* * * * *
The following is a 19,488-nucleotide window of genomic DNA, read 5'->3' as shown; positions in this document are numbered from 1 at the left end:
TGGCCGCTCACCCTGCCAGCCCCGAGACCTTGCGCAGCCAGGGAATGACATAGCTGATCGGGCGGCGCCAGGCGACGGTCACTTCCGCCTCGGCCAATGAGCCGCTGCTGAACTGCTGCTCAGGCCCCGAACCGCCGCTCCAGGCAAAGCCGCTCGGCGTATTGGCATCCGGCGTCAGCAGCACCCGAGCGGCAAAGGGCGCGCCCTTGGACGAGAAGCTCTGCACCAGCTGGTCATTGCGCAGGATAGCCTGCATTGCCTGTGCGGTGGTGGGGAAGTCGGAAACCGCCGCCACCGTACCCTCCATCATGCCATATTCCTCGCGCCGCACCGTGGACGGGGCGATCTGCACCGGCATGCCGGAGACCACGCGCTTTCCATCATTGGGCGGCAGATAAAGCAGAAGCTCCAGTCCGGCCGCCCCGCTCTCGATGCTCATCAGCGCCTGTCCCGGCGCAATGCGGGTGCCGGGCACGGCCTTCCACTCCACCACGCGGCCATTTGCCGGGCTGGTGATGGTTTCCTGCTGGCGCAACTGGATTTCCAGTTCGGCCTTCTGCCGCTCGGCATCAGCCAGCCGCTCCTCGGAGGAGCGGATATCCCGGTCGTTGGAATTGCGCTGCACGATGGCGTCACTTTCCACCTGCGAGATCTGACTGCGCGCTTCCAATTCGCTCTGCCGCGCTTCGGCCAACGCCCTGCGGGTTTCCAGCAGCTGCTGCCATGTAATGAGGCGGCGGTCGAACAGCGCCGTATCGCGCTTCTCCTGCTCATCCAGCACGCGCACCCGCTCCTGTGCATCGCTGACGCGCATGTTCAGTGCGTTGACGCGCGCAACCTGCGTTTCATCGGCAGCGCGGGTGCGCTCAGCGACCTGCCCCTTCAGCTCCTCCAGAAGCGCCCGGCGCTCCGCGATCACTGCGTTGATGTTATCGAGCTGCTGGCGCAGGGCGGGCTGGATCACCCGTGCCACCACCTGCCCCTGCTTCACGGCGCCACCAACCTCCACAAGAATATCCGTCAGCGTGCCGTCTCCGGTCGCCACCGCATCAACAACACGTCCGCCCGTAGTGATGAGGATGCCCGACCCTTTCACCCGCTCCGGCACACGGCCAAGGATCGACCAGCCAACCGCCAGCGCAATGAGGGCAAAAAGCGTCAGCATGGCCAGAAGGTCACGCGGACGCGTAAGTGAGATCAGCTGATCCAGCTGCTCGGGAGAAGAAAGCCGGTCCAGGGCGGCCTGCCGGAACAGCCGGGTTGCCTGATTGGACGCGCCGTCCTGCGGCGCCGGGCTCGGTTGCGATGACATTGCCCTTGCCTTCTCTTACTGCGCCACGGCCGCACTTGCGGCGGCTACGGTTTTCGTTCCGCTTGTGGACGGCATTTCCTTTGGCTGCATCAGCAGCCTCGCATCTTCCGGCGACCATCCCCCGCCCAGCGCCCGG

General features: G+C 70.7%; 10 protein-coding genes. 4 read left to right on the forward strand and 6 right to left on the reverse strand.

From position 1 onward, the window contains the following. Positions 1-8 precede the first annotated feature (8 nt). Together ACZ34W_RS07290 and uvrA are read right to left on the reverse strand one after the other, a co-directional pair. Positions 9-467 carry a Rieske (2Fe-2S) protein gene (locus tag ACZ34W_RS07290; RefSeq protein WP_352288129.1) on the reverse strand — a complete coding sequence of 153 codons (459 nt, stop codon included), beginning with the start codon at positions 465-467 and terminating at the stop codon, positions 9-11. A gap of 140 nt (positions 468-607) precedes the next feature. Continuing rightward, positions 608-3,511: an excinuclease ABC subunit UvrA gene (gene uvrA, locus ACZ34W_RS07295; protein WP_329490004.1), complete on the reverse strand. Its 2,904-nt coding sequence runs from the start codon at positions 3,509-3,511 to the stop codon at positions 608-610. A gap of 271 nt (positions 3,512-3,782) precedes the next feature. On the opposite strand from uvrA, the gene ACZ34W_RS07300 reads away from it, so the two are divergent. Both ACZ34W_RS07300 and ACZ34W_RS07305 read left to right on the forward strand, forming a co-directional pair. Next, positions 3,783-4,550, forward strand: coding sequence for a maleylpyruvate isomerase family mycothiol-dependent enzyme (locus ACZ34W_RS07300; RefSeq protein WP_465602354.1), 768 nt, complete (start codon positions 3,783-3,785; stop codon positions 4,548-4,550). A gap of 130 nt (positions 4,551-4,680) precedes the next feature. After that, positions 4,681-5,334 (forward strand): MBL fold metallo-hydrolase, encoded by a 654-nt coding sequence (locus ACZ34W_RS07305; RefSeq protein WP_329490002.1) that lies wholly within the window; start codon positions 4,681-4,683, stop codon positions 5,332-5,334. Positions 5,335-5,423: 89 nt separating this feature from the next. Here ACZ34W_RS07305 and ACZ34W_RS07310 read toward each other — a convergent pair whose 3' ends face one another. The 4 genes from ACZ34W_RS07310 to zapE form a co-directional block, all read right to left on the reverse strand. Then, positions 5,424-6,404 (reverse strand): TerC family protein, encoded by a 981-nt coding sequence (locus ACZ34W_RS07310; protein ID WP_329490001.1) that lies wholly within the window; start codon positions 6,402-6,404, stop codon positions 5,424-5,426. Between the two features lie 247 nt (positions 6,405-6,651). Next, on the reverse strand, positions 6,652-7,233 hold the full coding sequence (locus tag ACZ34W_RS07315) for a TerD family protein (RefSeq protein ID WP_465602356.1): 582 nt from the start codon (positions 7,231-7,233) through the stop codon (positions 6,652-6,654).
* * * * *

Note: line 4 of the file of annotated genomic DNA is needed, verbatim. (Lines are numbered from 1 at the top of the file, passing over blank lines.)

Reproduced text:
From position 1 onward, the window contains the following. Positions 1-8 precede the first annotated feature (8 nt). Together ACZ34W_RS07290 and uvrA are read right to left on the reverse strand one after the other, a co-directional pair. Positions 9-467 carry a Rieske (2Fe-2S) protein gene (locus tag ACZ34W_RS07290; RefSeq protein WP_352288129.1) on the reverse strand — a complete coding sequence of 153 codons (459 nt, stop codon included), beginning with the start codon at positions 465-467 and terminating at the stop codon, positions 9-11. A gap of 140 nt (positions 468-607) precedes the next feature. Continuing rightward, positions 608-3,511: an excinuclease ABC subunit UvrA gene (gene uvrA, locus ACZ34W_RS07295; protein WP_329490004.1), complete on the reverse strand. Its 2,904-nt coding sequence runs from the start codon at positions 3,509-3,511 to the stop codon at positions 608-610. A gap of 271 nt (positions 3,512-3,782) precedes the next feature. On the opposite strand from uvrA, the gene ACZ34W_RS07300 reads away from it, so the two are divergent. Both ACZ34W_RS07300 and ACZ34W_RS07305 read left to right on the forward strand, forming a co-directional pair. Next, positions 3,783-4,550, forward strand: coding sequence for a maleylpyruvate isomerase family mycothiol-dependent enzyme (locus ACZ34W_RS07300; RefSeq protein WP_465602354.1), 768 nt, complete (start codon positions 3,783-3,785; stop codon positions 4,548-4,550). A gap of 130 nt (positions 4,551-4,680) precedes the next feature. After that, positions 4,681-5,334 (forward strand): MBL fold metallo-hydrolase, encoded by a 654-nt coding sequence (locus ACZ34W_RS07305; RefSeq protein WP_329490002.1) that lies wholly within the window; start codon positions 4,681-4,683, stop codon positions 5,332-5,334. Positions 5,335-5,423: 89 nt separating this feature from the next. Here ACZ34W_RS07305 and ACZ34W_RS07310 read toward each other — a convergent pair whose 3' ends face one another. The 4 genes from ACZ34W_RS07310 to zapE form a co-directional block, all read right to left on the reverse strand. Then, positions 5,424-6,404 (reverse strand): TerC family protein, encoded by a 981-nt coding sequence (locus ACZ34W_RS07310; protein ID WP_329490001.1) that lies wholly within the window; start codon positions 6,402-6,404, stop codon positions 5,424-5,426. Between the two features lie 247 nt (positions 6,405-6,651). Next, on the reverse strand, positions 6,652-7,233 hold the full coding sequence (locus tag ACZ34W_RS07315) for a TerD family protein (RefSeq protein ID WP_465602356.1): 582 nt from the start codon (positions 7,231-7,233) through the stop codon (positions 6,652-6,654).